A complementary good or service is one that is not normally used independently, but rather in conjunction with another product or service. On its own, the complementary product usually has little or no value. However, when combined with another good or service, it has a reason to exist and increases the total value of the offer, enhancing its qualities. A product is considered complementary if it has a mutually beneficial connection with another product, as is the case with ink cartridges and printers (Moradi, 2021). If it is true that complementary goods or services reinforce each other, the opposite can also happen, with a negative cross-elasticity of demand between them, that is: if one product falls into disuse, the demand for its complementary products will have a negative impact, as happened with turntables and vinyl records. The same happens if there is a shortage in supply and/or an exponential price increase of one of the complementary goods.
Weak vs strong complementary goods
Considering their relationship, we can differentiate complementary goods as weaker or stronger, in other words, goods that have a lower or higher correlation (Gabszewicz, Sonnac and Wauthy, 2000). When the price of chargers increases by 10%, but the demand for cell phones only falls by 1%, we are faced with a correlation in which the complementary good is weak, in that the price increase of the complementary good does not proportionally influence the demand for the primary good. Conversely, a complementary good is stronger the greater its relationship with the principal, that is: when it is not possible to use the products individually, as is the case of the DVD player and DVDs. In this case, the relationship between strong complementary goods is very elastic, in that when the price of one product increases, the demand for the complementary good falls.
Production of complementary goods
To be able to decide as adequately as possible, in the case of existing complementary products or services, business managers need to know the market, the current and potential supply and demand, the market values and their variations, as well as the customer profile and the existing competition in the sector. However, if the decision is to produce a complementary product that does not yet exist in the market, initially a research has to be done, in order to know the market properly (politically, economically and socially) and the profile of potential customers (their tastes and financial capacity), in order to produce and/or market products or services that meet or arouse needs, making it possible to achieve the expected results. Thus, it is essential that investment in complementary goods, production and/or marketing, be made in products that have greater demand (Moradi, 2021).
Advantages and disadvantages of complementary goods
To better understand the market for complementary goods and the relevance of investing in products that depend in whole or in part on others, it is important to consider their advantages, but also be aware that there are disadvantages.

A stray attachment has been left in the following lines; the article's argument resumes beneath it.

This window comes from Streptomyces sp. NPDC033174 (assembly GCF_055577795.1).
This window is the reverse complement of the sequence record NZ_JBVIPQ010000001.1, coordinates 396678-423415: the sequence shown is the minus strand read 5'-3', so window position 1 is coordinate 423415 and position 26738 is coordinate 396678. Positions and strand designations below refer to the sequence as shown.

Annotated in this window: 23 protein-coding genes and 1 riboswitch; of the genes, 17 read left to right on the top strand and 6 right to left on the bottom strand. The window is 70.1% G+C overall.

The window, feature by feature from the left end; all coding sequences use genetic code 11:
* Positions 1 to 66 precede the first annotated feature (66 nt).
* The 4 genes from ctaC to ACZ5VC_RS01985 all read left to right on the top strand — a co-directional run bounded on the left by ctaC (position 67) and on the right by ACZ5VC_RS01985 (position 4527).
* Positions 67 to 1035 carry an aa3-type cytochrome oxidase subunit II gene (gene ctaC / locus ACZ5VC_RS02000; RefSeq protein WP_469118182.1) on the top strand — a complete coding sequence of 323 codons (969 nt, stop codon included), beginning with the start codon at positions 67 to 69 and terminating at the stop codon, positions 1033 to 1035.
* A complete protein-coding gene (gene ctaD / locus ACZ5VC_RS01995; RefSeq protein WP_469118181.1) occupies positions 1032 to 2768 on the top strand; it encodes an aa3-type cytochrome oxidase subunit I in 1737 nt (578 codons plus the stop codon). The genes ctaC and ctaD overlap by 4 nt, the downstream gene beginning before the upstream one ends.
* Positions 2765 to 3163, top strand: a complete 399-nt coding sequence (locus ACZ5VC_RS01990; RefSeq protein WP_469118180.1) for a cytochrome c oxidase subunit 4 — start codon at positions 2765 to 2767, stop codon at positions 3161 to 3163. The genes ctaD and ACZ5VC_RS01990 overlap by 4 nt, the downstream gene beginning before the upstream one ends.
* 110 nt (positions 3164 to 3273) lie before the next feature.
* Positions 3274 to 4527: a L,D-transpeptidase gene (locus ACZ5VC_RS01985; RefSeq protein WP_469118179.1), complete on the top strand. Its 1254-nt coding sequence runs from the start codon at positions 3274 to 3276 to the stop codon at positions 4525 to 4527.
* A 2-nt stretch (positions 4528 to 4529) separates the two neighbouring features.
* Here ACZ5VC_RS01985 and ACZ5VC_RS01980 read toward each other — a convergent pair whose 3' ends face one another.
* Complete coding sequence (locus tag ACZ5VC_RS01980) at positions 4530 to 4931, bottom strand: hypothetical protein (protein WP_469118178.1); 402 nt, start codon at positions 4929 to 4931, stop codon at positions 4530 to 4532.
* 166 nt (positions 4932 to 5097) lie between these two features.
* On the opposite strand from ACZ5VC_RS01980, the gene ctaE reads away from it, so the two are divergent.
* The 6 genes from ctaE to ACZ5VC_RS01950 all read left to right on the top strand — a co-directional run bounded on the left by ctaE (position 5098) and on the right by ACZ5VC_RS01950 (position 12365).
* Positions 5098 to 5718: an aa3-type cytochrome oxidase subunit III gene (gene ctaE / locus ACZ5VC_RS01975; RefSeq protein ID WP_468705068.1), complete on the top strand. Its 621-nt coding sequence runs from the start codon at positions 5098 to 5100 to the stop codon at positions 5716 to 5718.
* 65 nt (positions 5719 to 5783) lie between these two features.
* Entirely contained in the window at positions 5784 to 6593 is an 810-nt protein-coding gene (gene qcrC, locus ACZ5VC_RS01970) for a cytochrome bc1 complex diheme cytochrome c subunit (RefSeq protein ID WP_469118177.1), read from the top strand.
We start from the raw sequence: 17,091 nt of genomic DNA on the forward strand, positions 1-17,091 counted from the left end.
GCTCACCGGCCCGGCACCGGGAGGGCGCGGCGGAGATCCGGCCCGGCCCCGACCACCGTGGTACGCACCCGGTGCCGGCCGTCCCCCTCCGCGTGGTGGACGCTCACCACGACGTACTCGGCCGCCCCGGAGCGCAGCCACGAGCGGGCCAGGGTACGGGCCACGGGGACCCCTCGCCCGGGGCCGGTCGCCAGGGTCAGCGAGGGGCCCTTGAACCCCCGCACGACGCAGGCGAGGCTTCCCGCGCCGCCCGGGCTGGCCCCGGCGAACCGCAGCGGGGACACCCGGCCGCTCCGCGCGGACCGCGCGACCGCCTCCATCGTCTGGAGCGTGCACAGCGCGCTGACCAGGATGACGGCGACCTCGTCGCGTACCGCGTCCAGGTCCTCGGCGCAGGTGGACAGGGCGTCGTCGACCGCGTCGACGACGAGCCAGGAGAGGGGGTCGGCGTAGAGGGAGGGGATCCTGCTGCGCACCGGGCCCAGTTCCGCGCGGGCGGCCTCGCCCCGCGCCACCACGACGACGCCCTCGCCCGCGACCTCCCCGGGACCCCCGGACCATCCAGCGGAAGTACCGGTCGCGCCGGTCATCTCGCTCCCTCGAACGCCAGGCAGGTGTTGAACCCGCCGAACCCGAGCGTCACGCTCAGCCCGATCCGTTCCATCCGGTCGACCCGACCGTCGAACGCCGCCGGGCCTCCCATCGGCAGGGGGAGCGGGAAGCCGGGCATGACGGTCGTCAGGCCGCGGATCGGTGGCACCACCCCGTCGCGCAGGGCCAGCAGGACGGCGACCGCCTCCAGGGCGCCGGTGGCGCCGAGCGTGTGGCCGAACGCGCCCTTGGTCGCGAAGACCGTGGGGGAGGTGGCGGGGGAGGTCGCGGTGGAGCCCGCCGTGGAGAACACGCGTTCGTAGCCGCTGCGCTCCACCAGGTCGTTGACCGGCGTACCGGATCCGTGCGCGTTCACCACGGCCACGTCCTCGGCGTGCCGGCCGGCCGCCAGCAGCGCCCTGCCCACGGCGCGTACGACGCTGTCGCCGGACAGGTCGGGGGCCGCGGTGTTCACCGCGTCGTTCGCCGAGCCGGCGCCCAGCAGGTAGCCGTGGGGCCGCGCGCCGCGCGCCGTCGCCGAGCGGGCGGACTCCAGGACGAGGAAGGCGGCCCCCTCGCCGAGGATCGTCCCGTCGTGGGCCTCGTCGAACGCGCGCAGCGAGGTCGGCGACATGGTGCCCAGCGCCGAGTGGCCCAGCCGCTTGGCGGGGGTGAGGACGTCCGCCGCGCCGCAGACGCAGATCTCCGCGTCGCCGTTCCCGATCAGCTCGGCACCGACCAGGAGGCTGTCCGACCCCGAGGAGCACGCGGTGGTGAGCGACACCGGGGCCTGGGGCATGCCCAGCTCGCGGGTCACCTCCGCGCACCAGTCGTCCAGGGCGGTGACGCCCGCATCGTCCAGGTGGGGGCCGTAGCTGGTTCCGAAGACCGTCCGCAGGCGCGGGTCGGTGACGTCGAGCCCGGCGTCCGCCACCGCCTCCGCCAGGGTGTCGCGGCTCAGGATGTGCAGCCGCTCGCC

Regarding the first one, we can say that this is the case (Yalcin et al 2010):
- Since the purchase of the complementary product will depend on the purchase of the main product, it is easier to determine its demand.
- Lower investment in advertising. It is not necessary to elaborate advertising campaigns for complementary goods, since the customer of the main product will necessarily have to buy the complementary product.
- The possibility that the company produces both the main product and the complementary product makes it easier for the consumer to buy, because he can buy everything related to the product in the same company, making it possible for the company to obtain greater profits on the sale (Matutes and Regibeau, 1992).
Disadvantages of investing in the production of complementary goods:
- High dependency between the products, where there is a decrease in demand for the complementary product if you increase the price of the main product (Moradi, 2021).
- Distinct qualities between complementary products. As these products can be produced by different companies, the expected quality may not converge with the real one, originating an unconsistent complementarity (Yalcin et al 2010).
Complementary good conclusion
In conclusion, it is important to realize that complementarity between goods is increasing as a result of globalization and interdependence between markets, with associated advantages and disadvantages. Moreover, this is a very diversified market and cuts across all sectors, with a greater or lesser correlation between products, which leads to a greater or lesser interdependence between them.
|Complementary good — recommended articles
|Price-Taker — Prestigious price strategy — Customer equity — Duopoly — Monopson — Substitute goods — Market structure — Customer value — Client satisfaction
- Gabszewicz, J., Sonnac, N., & Wauthy, X. (2000).On price competition with complementary goods. Economics Letters. 70.
- Matutes, C., & Regibeau, P. (2000). Compatibility and Bundling of Complementary Goods in a Duopoly. The Journal of Industrial Economics, 40(1).
- Moradi, S. (2021). Influencing Customer Demand. CRC Press.
- Yalcin, T., Ofek, E., Koenigsberg, O., & Biyalogorsky, E. (2010). Complementary Goods: Creating and Sharing Value.
Author: Ana Inês Jorge Gonçalves, Inês Espregueira Guerra Teixeira de Morais, Marta Gomes Ribeiro